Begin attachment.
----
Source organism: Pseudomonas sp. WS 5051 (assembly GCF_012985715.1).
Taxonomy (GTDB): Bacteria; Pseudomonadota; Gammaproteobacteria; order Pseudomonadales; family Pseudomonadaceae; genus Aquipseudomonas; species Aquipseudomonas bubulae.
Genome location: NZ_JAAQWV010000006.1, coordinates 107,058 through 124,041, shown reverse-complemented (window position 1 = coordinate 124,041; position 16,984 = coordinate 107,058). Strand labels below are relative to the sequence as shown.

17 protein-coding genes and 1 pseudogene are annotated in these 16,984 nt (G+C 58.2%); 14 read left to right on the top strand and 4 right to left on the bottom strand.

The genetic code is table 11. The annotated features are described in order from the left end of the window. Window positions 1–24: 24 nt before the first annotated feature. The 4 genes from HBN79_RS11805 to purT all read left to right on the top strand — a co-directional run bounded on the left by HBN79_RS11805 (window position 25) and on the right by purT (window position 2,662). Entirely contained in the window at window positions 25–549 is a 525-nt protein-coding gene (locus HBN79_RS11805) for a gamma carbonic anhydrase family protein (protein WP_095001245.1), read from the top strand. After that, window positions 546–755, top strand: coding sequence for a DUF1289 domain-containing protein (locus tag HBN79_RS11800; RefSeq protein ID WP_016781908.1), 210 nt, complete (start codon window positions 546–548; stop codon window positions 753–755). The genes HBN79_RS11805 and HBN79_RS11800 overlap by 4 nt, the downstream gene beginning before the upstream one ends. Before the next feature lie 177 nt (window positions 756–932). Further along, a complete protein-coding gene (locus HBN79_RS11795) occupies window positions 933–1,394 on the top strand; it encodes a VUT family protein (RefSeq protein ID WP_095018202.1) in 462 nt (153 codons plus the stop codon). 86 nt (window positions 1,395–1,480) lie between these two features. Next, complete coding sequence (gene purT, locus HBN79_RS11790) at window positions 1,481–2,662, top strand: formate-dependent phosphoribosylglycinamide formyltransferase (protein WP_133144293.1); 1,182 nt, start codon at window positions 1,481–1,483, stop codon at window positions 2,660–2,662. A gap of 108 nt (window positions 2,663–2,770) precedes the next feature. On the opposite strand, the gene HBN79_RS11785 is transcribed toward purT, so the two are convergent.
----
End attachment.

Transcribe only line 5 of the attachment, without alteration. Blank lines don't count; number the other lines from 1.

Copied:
The genetic code is table 11. The annotated features are described in order from the left end of the window. Window positions 1–24: 24 nt before the first annotated feature. The 4 genes from HBN79_RS11805 to purT all read left to right on the top strand — a co-directional run bounded on the left by HBN79_RS11805 (window position 25) and on the right by purT (window position 2,662). Entirely contained in the window at window positions 25–549 is a 525-nt protein-coding gene (locus HBN79_RS11805) for a gamma carbonic anhydrase family protein (protein WP_095001245.1), read from the top strand. After that, window positions 546–755, top strand: coding sequence for a DUF1289 domain-containing protein (locus tag HBN79_RS11800; RefSeq protein ID WP_016781908.1), 210 nt, complete (start codon window positions 546–548; stop codon window positions 753–755). The genes HBN79_RS11805 and HBN79_RS11800 overlap by 4 nt, the downstream gene beginning before the upstream one ends. Before the next feature lie 177 nt (window positions 756–932). Further along, a complete protein-coding gene (locus HBN79_RS11795) occupies window positions 933–1,394 on the top strand; it encodes a VUT family protein (RefSeq protein ID WP_095018202.1) in 462 nt (153 codons plus the stop codon). 86 nt (window positions 1,395–1,480) lie between these two features. Next, complete coding sequence (gene purT, locus HBN79_RS11790) at window positions 1,481–2,662, top strand: formate-dependent phosphoribosylglycinamide formyltransferase (protein WP_133144293.1); 1,182 nt, start codon at window positions 1,481–1,483, stop codon at window positions 2,660–2,662. A gap of 108 nt (window positions 2,663–2,770) precedes the next feature. On the opposite strand, the gene HBN79_RS11785 is transcribed toward purT, so the two are convergent.